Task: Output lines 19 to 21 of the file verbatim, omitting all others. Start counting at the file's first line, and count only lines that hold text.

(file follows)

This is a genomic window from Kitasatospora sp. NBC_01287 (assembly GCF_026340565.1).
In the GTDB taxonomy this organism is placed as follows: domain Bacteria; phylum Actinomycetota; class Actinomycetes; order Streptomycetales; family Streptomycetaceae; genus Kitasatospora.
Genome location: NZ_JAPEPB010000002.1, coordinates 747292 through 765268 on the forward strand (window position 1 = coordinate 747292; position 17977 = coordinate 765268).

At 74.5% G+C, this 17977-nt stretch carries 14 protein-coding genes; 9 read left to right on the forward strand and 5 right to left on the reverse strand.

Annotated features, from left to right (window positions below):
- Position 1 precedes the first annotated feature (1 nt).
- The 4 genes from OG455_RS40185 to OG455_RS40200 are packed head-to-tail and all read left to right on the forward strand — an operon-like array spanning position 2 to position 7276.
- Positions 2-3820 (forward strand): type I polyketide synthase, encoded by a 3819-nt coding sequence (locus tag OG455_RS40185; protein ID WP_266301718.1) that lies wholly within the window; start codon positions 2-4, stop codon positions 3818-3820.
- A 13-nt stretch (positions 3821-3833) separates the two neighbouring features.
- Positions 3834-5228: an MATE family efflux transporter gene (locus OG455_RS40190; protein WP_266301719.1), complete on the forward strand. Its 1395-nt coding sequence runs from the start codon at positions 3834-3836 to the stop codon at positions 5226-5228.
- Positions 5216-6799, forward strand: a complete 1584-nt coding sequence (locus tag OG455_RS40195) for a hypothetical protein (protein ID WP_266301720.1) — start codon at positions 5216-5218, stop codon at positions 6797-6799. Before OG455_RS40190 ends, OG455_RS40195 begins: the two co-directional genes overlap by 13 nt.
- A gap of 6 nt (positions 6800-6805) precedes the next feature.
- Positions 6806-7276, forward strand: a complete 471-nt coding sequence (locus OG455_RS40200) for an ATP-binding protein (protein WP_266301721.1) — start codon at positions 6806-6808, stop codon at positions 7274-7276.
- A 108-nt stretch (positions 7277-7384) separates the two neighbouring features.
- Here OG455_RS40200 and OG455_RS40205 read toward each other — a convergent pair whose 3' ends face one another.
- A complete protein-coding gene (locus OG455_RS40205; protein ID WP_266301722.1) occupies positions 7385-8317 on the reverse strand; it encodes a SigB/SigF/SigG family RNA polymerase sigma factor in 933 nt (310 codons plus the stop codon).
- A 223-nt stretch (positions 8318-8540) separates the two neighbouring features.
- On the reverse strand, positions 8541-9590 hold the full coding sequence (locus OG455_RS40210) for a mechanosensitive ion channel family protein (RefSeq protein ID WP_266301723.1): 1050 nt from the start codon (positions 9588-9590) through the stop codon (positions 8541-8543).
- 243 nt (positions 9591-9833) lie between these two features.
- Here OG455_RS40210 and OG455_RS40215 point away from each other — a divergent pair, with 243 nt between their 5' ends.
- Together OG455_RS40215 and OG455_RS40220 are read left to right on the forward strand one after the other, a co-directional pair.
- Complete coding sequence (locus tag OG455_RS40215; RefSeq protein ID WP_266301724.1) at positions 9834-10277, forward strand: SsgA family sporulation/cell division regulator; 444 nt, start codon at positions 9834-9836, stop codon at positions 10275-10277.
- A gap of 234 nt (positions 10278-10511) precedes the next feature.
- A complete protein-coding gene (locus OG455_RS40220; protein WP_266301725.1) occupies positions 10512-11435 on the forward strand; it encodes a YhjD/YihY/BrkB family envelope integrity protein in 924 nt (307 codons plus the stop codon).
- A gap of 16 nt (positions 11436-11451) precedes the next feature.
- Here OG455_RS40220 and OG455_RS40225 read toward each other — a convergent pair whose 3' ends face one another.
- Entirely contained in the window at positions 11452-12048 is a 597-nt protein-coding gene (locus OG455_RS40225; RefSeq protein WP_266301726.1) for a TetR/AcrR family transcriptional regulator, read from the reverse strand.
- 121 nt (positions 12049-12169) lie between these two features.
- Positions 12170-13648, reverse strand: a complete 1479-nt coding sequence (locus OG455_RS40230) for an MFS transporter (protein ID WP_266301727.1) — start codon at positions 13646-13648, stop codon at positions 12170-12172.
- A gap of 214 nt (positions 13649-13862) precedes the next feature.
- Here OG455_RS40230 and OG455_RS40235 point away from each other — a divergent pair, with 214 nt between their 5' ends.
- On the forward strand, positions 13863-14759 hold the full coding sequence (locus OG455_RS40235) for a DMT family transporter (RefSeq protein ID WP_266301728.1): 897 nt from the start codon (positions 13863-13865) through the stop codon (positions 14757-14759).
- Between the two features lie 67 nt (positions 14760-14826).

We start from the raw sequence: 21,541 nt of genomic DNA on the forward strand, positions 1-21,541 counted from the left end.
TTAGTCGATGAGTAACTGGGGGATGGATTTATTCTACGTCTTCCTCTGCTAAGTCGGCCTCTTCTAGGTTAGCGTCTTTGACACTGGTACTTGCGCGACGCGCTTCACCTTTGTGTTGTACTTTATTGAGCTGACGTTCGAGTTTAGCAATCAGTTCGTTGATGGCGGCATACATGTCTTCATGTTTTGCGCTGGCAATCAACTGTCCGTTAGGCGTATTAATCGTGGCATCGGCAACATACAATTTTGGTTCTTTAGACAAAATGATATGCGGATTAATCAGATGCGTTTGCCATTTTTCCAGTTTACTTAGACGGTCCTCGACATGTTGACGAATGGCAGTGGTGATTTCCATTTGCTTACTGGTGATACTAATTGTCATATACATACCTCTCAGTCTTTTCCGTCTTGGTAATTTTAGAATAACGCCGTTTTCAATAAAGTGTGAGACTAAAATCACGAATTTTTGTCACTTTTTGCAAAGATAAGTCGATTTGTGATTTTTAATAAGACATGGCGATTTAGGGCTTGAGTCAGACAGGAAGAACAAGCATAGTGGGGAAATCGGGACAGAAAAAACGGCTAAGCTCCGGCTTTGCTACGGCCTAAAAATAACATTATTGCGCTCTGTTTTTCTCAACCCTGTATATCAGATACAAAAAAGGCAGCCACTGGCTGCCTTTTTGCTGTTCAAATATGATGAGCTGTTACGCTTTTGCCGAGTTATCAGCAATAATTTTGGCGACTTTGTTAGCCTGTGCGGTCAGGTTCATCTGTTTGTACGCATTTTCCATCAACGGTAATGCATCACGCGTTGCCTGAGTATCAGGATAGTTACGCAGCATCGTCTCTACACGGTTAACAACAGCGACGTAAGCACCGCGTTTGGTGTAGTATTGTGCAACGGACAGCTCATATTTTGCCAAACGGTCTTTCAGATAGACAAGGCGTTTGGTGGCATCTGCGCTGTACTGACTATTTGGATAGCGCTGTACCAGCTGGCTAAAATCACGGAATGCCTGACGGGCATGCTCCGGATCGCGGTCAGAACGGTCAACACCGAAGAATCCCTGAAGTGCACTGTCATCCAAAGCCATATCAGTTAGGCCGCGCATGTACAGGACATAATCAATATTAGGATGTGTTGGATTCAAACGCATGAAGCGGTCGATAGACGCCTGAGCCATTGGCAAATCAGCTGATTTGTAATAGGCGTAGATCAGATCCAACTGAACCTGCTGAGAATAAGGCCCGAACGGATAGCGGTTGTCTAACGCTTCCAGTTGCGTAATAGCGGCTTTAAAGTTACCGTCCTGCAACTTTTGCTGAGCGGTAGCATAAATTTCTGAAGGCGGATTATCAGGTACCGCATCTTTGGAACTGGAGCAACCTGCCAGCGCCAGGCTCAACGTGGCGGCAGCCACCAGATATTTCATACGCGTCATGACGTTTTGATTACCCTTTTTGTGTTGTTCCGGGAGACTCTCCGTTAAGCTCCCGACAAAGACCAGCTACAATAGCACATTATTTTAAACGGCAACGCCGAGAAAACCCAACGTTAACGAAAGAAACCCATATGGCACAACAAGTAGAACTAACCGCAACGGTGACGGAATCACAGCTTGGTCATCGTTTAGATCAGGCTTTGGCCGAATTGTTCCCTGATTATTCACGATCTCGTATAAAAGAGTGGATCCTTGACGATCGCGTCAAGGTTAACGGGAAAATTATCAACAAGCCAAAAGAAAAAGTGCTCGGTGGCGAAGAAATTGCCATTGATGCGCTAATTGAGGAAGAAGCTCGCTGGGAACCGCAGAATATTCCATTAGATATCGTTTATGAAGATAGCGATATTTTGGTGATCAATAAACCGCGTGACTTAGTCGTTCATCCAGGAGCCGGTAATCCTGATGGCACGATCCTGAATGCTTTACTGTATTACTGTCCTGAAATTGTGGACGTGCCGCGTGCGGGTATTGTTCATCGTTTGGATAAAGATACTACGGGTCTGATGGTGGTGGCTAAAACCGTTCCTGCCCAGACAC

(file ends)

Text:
- 243 nt (positions 9591-9833) lie between these two features.
- Here OG455_RS40210 and OG455_RS40215 point away from each other — a divergent pair, with 243 nt between their 5' ends.
- Together OG455_RS40215 and OG455_RS40220 are read left to right on the forward strand one after the other, a co-directional pair.